Today, is the release of The Circle is Small, my latest contemporary romance published by eXtasy Books.
First Nations policing is critical for the safety and well-being of Ojibway communities. Within my treaty area, we have a self-administering policing body that is responsible for the twenty-four First Nations, covering over 55,000 square miles. I’ve known a lot of the First Nations constables, and I wanted to write a story about one. So here you go. A peek inside the world of policing from the eyes of an isolated Ojibway community.
An ex-cop returning to face his horrendous past, the woman who won’t forgive him, and the family who’ll never let him forget that he killed their son.
Blurb: First Nations Constable Jordan Chartrand’s guilt can’t handle the accusing stares from the family left to mourn their son after that horrible night…so he flees from his Ojibway community and the woman he loves. Two years later, his mother’s cancer diagnosis forces him to return to help her.
Devoted schoolteacher Ellie Quill wants nothing to do with Jordan after he bolted to the city and left her behind. Her life goals are set. As for her secret, she’ll keep that to herself, even if Jordan’s begging to know the truth about her child.
When the two are compelled to work on a community project to address the rampant drug problem, their forced proximity slowly melts Ellie’s icy walls. But no matter how much her heart desires to give Jordan the second chance that he’s begging for, she refuses to because providing a life for her son in the tradition of the Ojibway culture is her top priority now, not moving to the city where Jordan continues to hide.
Genre(s): Contemporary Romance, First Nations Romance, Native American Romance
Heat Rating: Level 3
Publication Date: March 17, 2023
Publisher: eXtasy Books
The noise from a truck rumbling on the gravel road drifted to where they stood. Jordan couldn’t help but inspect the arriving vehicle. Maybe cop mode would never leave him. At the familiar sight of the elder Pemmican’s ride, the paternal grandparents of the teenaged boy he’d shot and killed that awful night, his stomach dropped to his knees.
Ellie had the right idea, he noted. It was time to leave. She’d also craned her neck to the approaching vehicle. Her shoulders tightened. Instead of huffing off, as Jordan expected from her, she stayed put.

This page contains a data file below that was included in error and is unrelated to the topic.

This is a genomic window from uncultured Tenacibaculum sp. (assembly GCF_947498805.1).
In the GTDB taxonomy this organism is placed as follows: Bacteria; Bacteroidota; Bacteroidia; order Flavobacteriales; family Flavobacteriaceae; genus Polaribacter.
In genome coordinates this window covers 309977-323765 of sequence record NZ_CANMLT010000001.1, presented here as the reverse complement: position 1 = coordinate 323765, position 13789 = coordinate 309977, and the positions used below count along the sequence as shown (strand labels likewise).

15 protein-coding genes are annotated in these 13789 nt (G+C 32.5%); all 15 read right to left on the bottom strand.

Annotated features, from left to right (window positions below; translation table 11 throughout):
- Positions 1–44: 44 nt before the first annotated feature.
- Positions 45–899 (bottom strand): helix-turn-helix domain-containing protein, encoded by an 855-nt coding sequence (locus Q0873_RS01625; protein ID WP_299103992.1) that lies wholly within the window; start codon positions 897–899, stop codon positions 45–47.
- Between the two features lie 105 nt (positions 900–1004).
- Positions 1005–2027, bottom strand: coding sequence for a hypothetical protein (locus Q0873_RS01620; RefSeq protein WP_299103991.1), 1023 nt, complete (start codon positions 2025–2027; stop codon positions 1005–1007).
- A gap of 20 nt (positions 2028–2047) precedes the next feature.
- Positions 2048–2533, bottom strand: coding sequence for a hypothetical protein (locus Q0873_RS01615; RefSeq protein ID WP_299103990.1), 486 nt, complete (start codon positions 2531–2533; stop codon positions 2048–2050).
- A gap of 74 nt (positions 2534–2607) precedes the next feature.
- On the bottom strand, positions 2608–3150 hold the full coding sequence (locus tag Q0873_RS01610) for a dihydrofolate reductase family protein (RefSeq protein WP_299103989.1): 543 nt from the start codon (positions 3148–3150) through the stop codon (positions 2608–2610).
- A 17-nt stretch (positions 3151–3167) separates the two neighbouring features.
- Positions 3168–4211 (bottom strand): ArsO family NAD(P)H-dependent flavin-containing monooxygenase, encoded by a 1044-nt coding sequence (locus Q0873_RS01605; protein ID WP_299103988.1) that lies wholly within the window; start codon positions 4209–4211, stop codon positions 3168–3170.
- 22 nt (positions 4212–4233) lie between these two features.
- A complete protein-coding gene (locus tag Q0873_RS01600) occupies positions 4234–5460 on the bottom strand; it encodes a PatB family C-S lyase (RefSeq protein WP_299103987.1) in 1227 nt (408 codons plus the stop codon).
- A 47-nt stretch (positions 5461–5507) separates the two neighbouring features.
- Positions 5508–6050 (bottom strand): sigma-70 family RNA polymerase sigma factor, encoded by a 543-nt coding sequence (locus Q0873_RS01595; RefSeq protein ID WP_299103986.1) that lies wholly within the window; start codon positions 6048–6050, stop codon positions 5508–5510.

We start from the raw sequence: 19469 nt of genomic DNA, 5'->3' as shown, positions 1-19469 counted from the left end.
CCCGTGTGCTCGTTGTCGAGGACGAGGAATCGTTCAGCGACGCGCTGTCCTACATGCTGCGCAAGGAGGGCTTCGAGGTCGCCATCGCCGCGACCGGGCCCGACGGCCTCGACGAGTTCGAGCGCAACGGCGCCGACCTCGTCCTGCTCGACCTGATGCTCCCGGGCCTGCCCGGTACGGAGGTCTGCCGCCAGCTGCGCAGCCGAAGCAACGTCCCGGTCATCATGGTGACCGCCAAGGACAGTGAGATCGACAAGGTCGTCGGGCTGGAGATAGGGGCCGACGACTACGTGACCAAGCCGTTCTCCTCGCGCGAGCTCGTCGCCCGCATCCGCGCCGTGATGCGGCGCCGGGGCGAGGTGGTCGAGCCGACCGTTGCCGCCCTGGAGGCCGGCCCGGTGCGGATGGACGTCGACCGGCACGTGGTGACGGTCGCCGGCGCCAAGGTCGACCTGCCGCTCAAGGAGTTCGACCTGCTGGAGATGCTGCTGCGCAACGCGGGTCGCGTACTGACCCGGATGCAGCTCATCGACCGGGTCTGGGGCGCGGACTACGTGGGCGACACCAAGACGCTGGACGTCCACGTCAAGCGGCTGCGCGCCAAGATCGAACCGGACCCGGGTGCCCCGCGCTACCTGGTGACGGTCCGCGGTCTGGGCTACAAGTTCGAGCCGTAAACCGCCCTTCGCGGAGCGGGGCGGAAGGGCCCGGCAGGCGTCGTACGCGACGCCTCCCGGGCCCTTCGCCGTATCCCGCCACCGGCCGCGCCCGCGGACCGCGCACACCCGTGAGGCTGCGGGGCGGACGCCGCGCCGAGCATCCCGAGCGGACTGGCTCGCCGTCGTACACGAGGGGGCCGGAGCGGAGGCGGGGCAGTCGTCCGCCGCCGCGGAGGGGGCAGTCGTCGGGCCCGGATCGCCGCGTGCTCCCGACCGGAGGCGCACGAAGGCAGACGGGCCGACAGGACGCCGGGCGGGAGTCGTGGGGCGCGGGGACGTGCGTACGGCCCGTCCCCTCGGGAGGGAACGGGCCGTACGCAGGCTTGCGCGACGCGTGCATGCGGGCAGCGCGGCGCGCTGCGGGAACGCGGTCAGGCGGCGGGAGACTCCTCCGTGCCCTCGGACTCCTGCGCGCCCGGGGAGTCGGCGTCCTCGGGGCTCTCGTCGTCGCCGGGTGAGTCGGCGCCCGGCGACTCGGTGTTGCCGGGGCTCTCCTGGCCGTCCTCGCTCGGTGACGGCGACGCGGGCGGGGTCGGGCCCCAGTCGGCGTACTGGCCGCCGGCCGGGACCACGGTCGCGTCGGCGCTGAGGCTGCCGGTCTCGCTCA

The truck rolled up to the diner. Mrs. Pemmican dared to lift her finger to point. “What the fuck are you doing back here?” The pickup’s door banged shut. She didn’t move forward but remained at the vehicle. Her stare full of hate was a fireball, bad medicine meant to induce sickness or death.
“You should get going.” Ellie kept her voice hushed and her gaze locked on the rusted pickup.
“Why don’t we both leave.” Jordan also stared at the truck. He didn’t want Raymond witnessing something that could escalate into more than heated words.
“I thought we were done with the likes of you around here.” A high screech blasted from Mrs. Pemmican’s mouth.
Her husband stalked around the vehicle. “Forget about him. Nothing but a coward. Murders our grandchild and then runs off to the city. Let’s go.”
“I’m not letting it go.” Mrs. Pemmican directed her glare at her husband. “He killed Andy. I’ll never let it go.” She repositioned her face of a pinched nose, scowling thin lips, and slashing eyes back on Jordan. “I told you, I told that damned police service, and told our useless Band Council, what’ll happen if you let the government tell us how to manage our people. You know darn well we had our way of policing before the white man thought to interfere. And this is what happens when we let them tell us what to do. Now my grandson’s dead…all because you wouldn’t honor tradition.”
The urge to hang his head was strong against the back of Jordan’s neck, as if a hand was pushing on him to bow before the woman. But if he caved, he’d be defeated before he attempted to reconcile with his community, and most of all Ellie, while he was here to help Mom.
“You know we’d love to honor tradition and have the community policed like our ancestors did.” It was Ellie’s calm, steady words that rippled through the suffocating tension surrounding them. “But this is how it is now. We’re lucky we have our own people employed as constables instead of the O.P.P. patrolling the reserve like they used to.”
“Lucky?” Mrs. Pemmican spat on the ground. “We’re not lucky. My grandson’s dead because you young people accept whatever the white man tells you to do.”
“There wasn’t any other alternative but for Jordan to disarm Andy. There were people inside. Two were children. What was he supposed to do?” Ellie’s voice continued to remain calm.
“Andy was no threat to anyone but himself. You know this.” Mrs. Pemmican again thrust her finger. “I know this.” She pointed at herself. “And he knows this.” She shoved her finger in Jordan’s direction. “Bah…” She waved her hand. “I should’ve expected no less from you. He runs off, leaves you, and you’re still defending him. What kind of woman are you? Don’t you have any pride? Or will you do anything for his dick?”
Bright red spread across Ellie’s high cheekbones. “I’d defend any of our constables who were only doing their job. Do you think any of them want to—”
2 thoughts on “New Release – The Circle is Small”
Happy Release Day, Maggie. Wow, that is a hell of a gripping excerpt. “Her stare full of hate was a fireball, bad medicine meant to induce sickness or death.” Just compounding Constable Chartrand’s guilt. The whole scene just makes you feel for both the Pemmican family and for Jordan. What a horrible situation. This sounds like another gut-wrenching page-turner, Maggie. Congratulations. All the best.
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TY, HK. Glad you enjoyed it. And TY for the congrats!